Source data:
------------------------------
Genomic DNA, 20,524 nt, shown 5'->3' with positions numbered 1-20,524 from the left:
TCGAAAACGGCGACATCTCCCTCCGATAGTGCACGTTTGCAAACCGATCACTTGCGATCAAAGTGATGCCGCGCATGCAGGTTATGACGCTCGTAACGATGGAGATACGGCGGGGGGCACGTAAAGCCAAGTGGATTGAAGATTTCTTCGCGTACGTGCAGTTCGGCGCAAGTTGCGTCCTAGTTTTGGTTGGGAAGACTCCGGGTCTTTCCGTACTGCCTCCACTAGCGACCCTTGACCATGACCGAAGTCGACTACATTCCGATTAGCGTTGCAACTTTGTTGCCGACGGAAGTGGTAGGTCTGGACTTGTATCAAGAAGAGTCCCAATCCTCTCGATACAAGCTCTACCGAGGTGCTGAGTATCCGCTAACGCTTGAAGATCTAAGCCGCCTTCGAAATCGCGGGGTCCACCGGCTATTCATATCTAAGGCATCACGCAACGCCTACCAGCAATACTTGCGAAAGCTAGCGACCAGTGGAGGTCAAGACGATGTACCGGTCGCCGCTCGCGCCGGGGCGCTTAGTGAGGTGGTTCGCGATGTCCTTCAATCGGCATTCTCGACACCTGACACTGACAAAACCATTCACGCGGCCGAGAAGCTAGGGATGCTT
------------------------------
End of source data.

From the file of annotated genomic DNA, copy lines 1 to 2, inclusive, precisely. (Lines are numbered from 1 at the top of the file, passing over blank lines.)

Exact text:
Genomic DNA, 20,524 nt, shown 5'->3' with positions numbered 1-20,524 from the left:
TCGAAAACGGCGACATCTCCCTCCGATAGTGCACGTTTGCAAACCGATCACTTGCGATCAAAGTGATGCCGCGCATGCAGGTTATGACGCTCGTAACGATGGAGATACGGCGGGGGGCACGTAAAGCCAAGTGGATTGAAGATTTCTTCGCGTACGTGCAGTTCGGCGCAAGTTGCGTCCTAGTTTTGGTTGGGAAGACTCCGGGTCTTTCCGTACTGCCTCCACTAGCGACCCTTGACCATGACCGAAGTCGACTACATTCCGATTAGCGTTGCAACTTTGTTGCCGACGGAAGTGGTAGGTCTGGACTTGTATCAAGAAGAGTCCCAATCCTCTCGATACAAGCTCTACCGAGGTGCTGAGTATCCGCTAACGCTTGAAGATCTAAGCCGCCTTCGAAATCGCGGGGTCCACCGGCTATTCATATCTAAGGCATCACGCAACGCCTACCAGCAATACTTGCGAAAGCTAGCGACCAGTGGAGGTCAAGACGATGTACCGGTCGCCGCTCGCGCCGGGGCGCTTAGTGAGGTGGTTCGCGATGTCCTTCAATCGGCATTCTCGACACCTGACACTGACAAAACCATTCACGCGGCCGAGAAGCTAGGGATGCTT